I am asking this from a pedagogic perspective:  ¿How do others explain (to their students or clients) the need to examine correlations between subsets of variables in multiple regression (MR) models?

To elaborate slightly, the issues of multicollinearity and confounding are important in MR analyses, and these can be very confusing for students to understand conceptually (or concretely).  One of the strategies I suggest to connect, yet distinguish, the two is the difference between examining correlations between different independent variables (multicollinearity) vs. correlations between other focal iv's and the dependent variable.

Again, I am curious as to how others think/talk about these issues.


This is such an interesting question, Gregg!

When it comes to collinearity of predictor variables (say X1 and X2), I like to think about the fact that the predictor variables contain overlapping information about the outcome variable Y and that the model which includes these variables gets "confused" about where the overlapping information comes from. This "confusion" can be manifested in a variety of ways and can range from mild to severe.

If our goal is to predict the outcome variable Y from X1 and X2, the "confusion" is not something to worry about (unless perhaps it's severe). As far as the model is concerned, X1 and X2 are intertwined but the model uses them in tandem to predict the value of Y. In other words, even if the model thinks that X1 contributes less/more information about Y than it actually does, it will allow X2 to soak up the remaining information so that the total amount of information about Y contained in these two variables is not lost.

But if our goal is to focus on estimating the independent effects of X1 and X2 on Y, this "confusion" is worrisome when it is not mild, since the model can't really tell these effects apart as a consequence of the fact that X1 and X2 are intertwined. As a result, the model might think that the effect of X1 is smaller/larger than it should be and will adjust the effect of X2 accordingly.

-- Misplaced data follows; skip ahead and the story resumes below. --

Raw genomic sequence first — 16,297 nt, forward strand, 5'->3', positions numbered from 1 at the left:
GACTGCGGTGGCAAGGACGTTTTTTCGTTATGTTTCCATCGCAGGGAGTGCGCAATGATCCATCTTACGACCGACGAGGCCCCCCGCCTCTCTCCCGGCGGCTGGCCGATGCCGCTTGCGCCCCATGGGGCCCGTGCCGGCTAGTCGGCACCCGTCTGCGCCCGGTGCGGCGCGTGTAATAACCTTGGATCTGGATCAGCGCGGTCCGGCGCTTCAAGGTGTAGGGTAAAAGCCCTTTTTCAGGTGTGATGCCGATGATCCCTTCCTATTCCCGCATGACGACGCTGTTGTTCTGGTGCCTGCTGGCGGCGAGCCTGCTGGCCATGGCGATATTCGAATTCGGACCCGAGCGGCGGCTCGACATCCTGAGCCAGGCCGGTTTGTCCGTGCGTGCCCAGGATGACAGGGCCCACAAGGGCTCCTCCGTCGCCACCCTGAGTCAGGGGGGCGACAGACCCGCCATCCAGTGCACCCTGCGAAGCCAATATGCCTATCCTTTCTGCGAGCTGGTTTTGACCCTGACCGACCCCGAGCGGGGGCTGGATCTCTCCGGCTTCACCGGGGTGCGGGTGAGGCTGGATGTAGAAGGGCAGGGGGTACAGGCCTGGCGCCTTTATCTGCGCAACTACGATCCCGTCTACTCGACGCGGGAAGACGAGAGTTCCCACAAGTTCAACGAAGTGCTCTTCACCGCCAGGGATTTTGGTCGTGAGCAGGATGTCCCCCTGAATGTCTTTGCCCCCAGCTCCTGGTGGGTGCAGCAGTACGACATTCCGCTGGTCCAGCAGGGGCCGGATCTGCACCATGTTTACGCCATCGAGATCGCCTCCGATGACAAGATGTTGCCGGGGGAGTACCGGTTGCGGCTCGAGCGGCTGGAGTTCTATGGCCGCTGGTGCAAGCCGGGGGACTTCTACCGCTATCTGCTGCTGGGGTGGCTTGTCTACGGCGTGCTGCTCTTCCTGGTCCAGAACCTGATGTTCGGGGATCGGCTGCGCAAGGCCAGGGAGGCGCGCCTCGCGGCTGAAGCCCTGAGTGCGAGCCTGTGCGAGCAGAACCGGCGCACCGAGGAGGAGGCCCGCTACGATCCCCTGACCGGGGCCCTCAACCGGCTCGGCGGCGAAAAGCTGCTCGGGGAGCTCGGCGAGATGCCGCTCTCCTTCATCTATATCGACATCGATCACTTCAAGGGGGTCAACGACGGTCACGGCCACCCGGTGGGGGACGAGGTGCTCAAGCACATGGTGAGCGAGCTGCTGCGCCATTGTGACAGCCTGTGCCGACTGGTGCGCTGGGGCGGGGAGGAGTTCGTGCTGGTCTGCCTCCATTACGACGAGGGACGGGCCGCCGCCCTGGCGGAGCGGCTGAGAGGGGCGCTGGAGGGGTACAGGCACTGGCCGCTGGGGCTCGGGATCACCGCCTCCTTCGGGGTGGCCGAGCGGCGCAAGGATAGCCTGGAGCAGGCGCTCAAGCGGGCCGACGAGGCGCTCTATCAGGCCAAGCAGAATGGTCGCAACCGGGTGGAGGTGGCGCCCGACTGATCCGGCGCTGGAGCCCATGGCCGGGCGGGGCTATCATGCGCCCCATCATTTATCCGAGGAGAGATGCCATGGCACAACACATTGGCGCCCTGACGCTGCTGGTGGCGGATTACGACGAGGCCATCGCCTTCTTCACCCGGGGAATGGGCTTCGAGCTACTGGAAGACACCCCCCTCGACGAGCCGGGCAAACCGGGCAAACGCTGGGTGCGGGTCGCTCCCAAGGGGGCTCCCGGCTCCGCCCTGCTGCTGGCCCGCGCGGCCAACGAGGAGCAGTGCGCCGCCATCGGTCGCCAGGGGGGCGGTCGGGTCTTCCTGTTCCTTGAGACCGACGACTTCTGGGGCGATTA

When it comes to confounding,let's imagine that Y = cholesterol level, X1 = Age and X2 = Sex. We are interested in estimating the relationship between Y and X1 but X2 is a potential confounder of this relationship. A confounder, when ignored, makes it hard to tell what is really going on.

Indeed, if we mix together males and females (in other words, if we ignore sex), we might not be able to find a relationship between cholesterol level and age. (Perhaps a relationship exists, but it is obscured by the differences between males and females.)

But if we look separately at males and separately at females (in other words, if we account for sex), we might be able to detect a relationship between cholesterol level and age.

Intuitively, comparing "like with like" (e.g., males with males, females with females) makes it easier to understand what is going on.

  • 2
    $\begingroup$ I like the analogies of "confusion" and "soaking-up". $\endgroup$ – Gregg H Apr 5 '18 at 13:25

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